I think too, you get far more adept at working out the ebb and flow of your body when it’s been sick for a while. There’s something to be said for realising that there are down swings a lot when you have a disability or are sick for a prolonged period. You think you’re OK one day. That doesn’t mean tomorrow will be better or more of the same.

You have to cope with-

  • Not knowing what you can do tomorrow until you get there
  • The disappointment associated with being excited about working and finding you can’t
  • Self-pressure
  • People not getting it. That’s perfectly summed up with this delightful video

Keeping your brain activated and using your time like a learning moment (a freelance sabbatical if you will) can take a lot of the pressure off.

Physical supports matter

Depending on your circumstances, you may want to design a way to keep your enthusiasm and your learning up as you heal, navigate your new normal or manage symptoms.

I found a lot of comfort in changing my physical environment before I went to hospital. I have kept that configuration as it works for me the best. It included:

  • Buying a TV tray. This became my friend that supplied meals in bed as well as gave me crafting time, journaling, freelance work and all the rest. It also doubled as an art table. If you are going to spend a lot of time in bed, you may as well enjoy whatever the hell it is you want to do there
  • Day and night pyjamas. I found that if I had one set of PJs for day and one for night, I felt less drawn, sick and unhappy. I also made sure I bought new PJs that made me feel better about things that were separate from my usual fare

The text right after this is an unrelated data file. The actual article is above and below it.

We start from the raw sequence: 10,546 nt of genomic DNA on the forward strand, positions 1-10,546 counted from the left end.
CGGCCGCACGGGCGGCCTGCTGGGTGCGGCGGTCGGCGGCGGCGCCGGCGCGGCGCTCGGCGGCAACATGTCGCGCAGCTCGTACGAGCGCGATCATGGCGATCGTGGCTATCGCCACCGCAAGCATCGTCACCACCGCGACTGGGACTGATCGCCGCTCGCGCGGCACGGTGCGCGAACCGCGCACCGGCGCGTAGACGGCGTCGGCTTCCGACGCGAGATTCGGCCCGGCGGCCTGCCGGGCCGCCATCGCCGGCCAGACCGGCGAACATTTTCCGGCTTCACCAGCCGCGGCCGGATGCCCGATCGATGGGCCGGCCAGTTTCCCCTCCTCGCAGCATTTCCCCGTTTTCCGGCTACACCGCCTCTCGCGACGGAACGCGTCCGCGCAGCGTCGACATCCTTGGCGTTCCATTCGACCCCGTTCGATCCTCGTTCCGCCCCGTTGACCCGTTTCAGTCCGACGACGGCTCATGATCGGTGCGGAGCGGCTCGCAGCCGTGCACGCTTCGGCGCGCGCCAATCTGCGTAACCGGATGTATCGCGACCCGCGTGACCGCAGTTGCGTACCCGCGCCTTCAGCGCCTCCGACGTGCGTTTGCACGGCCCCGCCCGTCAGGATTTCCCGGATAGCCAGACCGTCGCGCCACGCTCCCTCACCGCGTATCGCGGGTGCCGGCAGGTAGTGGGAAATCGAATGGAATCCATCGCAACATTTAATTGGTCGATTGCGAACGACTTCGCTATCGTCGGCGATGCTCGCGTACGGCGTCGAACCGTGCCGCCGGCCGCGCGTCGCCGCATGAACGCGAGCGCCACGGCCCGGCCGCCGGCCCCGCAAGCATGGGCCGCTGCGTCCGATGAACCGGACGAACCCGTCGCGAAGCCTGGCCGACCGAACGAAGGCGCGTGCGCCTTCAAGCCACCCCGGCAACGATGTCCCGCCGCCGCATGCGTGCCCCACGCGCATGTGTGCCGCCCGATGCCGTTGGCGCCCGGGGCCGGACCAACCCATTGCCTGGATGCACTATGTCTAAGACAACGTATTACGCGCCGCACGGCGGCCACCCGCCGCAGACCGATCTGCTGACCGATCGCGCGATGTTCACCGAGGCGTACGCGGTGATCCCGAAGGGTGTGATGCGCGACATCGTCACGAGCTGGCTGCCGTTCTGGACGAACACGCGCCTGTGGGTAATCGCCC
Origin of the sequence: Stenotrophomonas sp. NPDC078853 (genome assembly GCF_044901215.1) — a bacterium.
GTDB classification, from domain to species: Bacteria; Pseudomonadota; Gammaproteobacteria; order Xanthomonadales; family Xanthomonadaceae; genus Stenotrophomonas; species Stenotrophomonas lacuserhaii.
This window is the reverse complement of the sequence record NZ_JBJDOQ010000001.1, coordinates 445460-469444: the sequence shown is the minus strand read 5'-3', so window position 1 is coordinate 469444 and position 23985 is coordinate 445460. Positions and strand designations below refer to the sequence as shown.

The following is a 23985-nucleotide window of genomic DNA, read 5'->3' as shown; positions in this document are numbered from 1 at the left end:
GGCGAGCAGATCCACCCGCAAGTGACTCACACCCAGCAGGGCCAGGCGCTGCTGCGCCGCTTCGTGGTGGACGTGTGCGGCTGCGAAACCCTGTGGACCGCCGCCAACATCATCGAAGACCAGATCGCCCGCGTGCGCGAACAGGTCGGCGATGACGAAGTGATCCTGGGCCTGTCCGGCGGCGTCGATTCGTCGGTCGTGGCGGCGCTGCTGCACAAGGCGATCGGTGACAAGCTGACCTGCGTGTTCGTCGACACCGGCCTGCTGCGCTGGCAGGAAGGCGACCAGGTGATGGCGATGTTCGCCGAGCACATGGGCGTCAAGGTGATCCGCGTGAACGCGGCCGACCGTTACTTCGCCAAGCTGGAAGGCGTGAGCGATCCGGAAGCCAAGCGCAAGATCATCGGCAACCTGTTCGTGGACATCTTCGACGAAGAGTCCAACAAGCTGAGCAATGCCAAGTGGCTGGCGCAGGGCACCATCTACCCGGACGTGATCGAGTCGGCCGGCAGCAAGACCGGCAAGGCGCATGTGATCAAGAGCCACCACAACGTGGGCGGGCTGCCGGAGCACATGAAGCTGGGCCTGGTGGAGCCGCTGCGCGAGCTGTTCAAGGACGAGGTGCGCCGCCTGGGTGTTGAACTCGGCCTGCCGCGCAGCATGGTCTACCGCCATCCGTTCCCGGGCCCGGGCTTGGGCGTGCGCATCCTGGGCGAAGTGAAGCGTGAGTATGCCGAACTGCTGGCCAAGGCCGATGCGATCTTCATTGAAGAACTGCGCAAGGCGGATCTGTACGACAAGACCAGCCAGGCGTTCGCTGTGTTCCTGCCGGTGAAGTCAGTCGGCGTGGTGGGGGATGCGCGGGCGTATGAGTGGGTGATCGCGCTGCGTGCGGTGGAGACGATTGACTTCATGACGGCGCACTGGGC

• Adding a bookshelf to the bedroom with a mix of fiction and non-fiction books. That way, it was an easy reach to pick up whatever was going to suit my mood best while staying in learning mode. I treated like the change to upskill my freelance business
  • Bringing art supplies and pens into the mix. There’s something quite wonderful about mind mapping, drawing out and creating in bed. Especially if you don’t feel well enough for work related stuff but you want to take the edge of being still
  • Keep a journal of helpful sick notes. This sounds a little weird, but I wrote myself a TO DO list for each day. I had to do some things like take medication at regular intervals, have a shower, eat even when I didn’t feel like it, go for a daily walk, etc. It helped me keep track. I also listed out my side effects, pain and any issues I knew I would forget next time I was face-to-face with my specialist with the dates. This helped my doctors map progress, spot problems and pivot accordingly
  • Include things to do in that sick note journal. Look at Stan, Netflix, podcasts, books, articles and all the rest. Write down all those things people say, “have you seen, heard, read this?” about. Save them in your paper journal. Add others on top that come through as recommendations or strike your eye. That list will save you when you don’t feel well enough to make a decision OR if you’ve been making medical decisions all week and you cannot think to make anymore
  • Podcasts are your friend. Ask people for recommendations and what to listen to. They replace books when you are too sick to concentrate on the act of reading. This too can help you upskill your freelance business as there are loads of freelance orientated podcasts out there now (including our own Sounds of the Freelance Jungle)
  • Make the bedroom pleasant. Our bedroom went from being fairly boring to being welcoming with small editions like a cheap bookcase, some friendly soft toys and inspirational messages, a lovely scent, books and photography. Plants were added and the TV was moved into the cupboard so it could be there for watching but not take over the room
  • Get some sunshine. I know, I know- it can be bloody hard to go outside. But even five minutes a day in the sun with fresh air in the garden, on the balcony or under a light-streaming window can and does make a difference to mood

Whatever helps you stay sharp, connected and happy is important.

Freelancing while sick is a journey

You will take two steps forward before tripping over to break something else entirely. You’ll also have moments where routine settles and then kills you with its low ebb. Undoubtedly, your biggest foe will be your own head. This will be followed closely by other people’s good intentions. It’s a custom journey that no one person can ever anticipate or school you on completely. You will uncover that things that work for others are awful for you. You will also uncover people can be awful when they attempt to help.